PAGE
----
His caution in coming back to playing is understandable. There are two oft-cited parallels that Leonard needs to avoid. Grant Hill shortened his career by trying to come back too soon from injury, and Isaiah Thomas – once certain he would get a max deal – faces a very uncertain future because of hip issues exacerbated by playing when he was hurt.

Aldridge is right. Leonard has to do what’s best.

That means it’s entirely possible the next time Popovich gets to use Leonard in a game will be in 2019 – when USA Basketball heads to the FIBA World Cup. Popovich has taken over for Mike Krzyzewski as national coach, and Leonard is one of the 35 players under consideration for that team. There’s a minicamp for the U.S. squad in Las Vegas this summer, and if Leonard is there, his dynamic with Popovich will be a huge storyline.

The Spurs have themselves to blame for at least part of this mystery.

There’s always been a secretive air to them. Answers are not easy to get from the Spurs, which sometimes gets construed as arrogance. David Robinson was engaging Breeland Speaks Color Rush Jersey , but hardly an open book. Tim Duncan prided himself on revealing as little as possible. Popovich gives incredibly deep and thoughtful answers on many topics, but that list rarely includes his own team.

Leonard, who appeared in nine games in the regular season, has been the same way.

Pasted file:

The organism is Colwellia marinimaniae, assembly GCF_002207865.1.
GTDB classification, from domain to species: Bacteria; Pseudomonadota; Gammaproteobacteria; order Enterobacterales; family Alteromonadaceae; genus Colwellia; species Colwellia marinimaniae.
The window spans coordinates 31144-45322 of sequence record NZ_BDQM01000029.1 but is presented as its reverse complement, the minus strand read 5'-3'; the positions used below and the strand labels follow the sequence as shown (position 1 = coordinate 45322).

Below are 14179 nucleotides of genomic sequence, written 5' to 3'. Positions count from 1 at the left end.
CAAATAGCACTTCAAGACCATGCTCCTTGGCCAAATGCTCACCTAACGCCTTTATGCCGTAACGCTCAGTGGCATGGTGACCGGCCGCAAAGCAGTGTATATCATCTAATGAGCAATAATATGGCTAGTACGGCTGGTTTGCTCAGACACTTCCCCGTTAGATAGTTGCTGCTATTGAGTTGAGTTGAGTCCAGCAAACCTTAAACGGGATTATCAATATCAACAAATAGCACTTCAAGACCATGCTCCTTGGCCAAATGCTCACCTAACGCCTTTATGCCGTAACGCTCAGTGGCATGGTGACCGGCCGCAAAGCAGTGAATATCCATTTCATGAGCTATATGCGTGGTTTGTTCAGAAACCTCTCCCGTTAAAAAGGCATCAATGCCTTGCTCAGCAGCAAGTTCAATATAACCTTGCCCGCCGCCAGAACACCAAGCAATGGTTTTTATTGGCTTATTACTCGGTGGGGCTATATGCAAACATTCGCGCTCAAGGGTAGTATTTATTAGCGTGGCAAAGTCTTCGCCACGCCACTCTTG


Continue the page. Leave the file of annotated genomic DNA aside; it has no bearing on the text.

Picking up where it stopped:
He doesn’t drop hints on Twitter, doesn’t vent on Snapchat, isn’t one for long-winded answers. Among the few times he really lets himself loose in the public eye is when the Spurs tape their annual commercials for the grocery chain H-E-B , one spot sillier and funnier than the next – like the one where Tony Parker and Manu Ginobili, using horrible British accents in an effort to seem fancy, ask Leonard if he wants some steak and he replies, ”indubitably.”

Happy times like those seem so long ago. It’s close to impossible to envision this having a happy ending.


Tim Reynolds is a national basketball writer for The Associated Press. Write to him at treynolds(at)

#2 Posted : 01 May 2020 00:27:47(UTC)
Rank: Advanced Member

Groups: Registered
Joined: 27/04/2020(UTC)
Posts: 54,134
Location: GEO

#3 Posted : 05 August 2020 01:39:25(UTC)
Rank: Advanced Member

Groups: Registered
Joined: 27/04/2020(UTC)
Posts: 54,134
Location: GEO

#4 Posted : 24 December 2020 08:14:34(UTC)
Rank: Advanced Member

Groups: Registered
Joined: 22/12/2020(UTC)
Posts: 25,114

Rss Feed  Atom Feed
Users browsing this topic
Forum Jump  
You cannot post new topics in this forum.
You cannot reply to topics in this forum.
You cannot delete your posts in this forum.
You cannot edit your posts in this forum.
You cannot create polls in this forum.
You cannot vote in polls in this forum.

Website by Excelium Limited (
Based on the YAFVision Theme by Jaben Cargman (Tiny Gecko)
Powered by YAF 1.9.5 RC1 | YAF © 2003-2010, Yet Another Forum.NET